I’m not sure whether I’ve ever heard lean principles discussed as part of a political campaign, and I certainly haven’t heard it during the current presidential campaign.
However, Barack Obama recently released what he called his manufacturing agenda. And a couple of points caught my eye.
The agenda covers a wide range of topics, from environmental issues to education to trade policies, all from the perspective of how they relate to manufacturing.
I will not try to assess whether the bulk of these proposals would help or hurt manufacturing and the country. That’s not the focus of this blog. I’ll leave that to others. (The National Association of Manufacturers has already offered its comments – some positive, some not.)
But two of Obama’s points got my attention:
- Create an Advanced Manufacturing Fund to identify and invest in the most compelling advanced manufacturing strategies.
- Double funding for the Manufacturing Extension Partnership.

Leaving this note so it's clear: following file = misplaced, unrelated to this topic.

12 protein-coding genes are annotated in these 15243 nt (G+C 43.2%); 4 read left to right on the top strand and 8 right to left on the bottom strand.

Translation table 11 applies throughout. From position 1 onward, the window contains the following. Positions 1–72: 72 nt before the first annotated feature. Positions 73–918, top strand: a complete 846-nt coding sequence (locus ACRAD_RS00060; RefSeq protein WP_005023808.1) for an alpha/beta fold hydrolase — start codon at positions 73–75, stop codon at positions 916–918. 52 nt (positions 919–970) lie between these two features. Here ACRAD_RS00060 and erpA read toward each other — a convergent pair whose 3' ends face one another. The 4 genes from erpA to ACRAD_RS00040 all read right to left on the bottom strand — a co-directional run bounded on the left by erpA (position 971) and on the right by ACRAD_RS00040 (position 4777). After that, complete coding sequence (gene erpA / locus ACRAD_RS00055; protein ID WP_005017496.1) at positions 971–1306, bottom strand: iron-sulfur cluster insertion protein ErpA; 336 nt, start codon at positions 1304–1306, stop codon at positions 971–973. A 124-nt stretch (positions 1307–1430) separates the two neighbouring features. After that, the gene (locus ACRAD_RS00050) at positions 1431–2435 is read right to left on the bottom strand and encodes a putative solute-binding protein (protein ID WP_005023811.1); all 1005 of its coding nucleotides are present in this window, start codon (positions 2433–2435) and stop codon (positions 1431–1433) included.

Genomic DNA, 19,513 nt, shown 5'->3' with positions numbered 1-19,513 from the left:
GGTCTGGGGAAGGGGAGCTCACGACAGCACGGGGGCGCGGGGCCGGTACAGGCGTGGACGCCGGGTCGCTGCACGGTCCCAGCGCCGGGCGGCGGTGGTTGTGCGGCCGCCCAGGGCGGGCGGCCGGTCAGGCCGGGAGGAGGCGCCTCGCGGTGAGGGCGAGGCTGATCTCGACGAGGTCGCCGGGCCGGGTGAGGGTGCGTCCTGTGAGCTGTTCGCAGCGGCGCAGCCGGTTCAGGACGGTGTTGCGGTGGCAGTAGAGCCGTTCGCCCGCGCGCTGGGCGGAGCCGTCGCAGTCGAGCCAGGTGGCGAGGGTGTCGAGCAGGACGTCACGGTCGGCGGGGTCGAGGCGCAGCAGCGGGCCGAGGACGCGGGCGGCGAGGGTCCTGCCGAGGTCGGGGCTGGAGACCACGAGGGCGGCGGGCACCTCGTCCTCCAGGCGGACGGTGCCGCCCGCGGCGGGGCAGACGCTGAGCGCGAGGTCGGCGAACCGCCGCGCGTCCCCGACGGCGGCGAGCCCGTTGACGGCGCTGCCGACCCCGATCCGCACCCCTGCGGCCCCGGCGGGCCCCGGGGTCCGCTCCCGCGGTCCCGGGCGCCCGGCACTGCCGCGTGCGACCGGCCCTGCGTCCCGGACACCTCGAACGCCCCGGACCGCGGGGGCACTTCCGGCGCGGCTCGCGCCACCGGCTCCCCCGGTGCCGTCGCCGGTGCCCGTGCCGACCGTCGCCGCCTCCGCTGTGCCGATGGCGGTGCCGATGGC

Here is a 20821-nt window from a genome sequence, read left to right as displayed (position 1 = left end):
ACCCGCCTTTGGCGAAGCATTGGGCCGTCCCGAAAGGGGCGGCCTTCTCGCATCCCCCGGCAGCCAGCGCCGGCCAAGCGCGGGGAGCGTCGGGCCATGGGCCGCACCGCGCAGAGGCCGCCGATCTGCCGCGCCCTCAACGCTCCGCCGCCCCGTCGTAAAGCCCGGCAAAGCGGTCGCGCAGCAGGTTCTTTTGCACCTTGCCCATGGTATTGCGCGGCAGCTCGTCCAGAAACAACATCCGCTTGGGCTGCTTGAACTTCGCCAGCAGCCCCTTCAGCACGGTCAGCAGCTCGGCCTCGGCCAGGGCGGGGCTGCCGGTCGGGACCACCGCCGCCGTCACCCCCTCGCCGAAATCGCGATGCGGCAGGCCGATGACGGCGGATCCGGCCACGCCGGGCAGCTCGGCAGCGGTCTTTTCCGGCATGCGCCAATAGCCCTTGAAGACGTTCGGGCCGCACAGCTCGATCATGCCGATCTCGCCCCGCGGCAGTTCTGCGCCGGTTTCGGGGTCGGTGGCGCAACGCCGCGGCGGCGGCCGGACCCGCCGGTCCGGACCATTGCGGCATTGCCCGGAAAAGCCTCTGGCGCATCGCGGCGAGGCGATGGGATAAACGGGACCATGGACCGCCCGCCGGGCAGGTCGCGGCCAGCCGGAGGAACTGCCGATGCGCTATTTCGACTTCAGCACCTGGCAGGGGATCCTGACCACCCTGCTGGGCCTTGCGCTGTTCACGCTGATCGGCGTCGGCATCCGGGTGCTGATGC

(By the way, I’m not at all sure the federal government should have a fund to invest in manufacturing strategies. I tend to believe that is more a function of free markets. But the subject is at least worth discussing.)
Obama’s mention of the Manufacturing Extension Partnership is more on point. The nationwide network of MEPs has a long history of assisting manufacturers, often by helping them implement lean strategies.
He says the Bush administration has slashed MEP funding, and he would double it. He doesn’t list any figures.
His statement is correct as far as it goes. In presenting the federal budget, the Bush administration, at least in most years, has proposed cutting MEP funding. However, in most years, Congress has revised the budget to increase MEP funding, or at least keep it stable.
Regardless, it is good to hear that Obama supports the MEP program.
Oh, and I did take a look at the websites for both John McCain and Hillary Clinton. I couldn’t find anything on either site specifically about manufacturing.
Which candidate (if any) do you believe would best champion the cause of lean manufacturing, or at least strengthen U.S. manufacturing?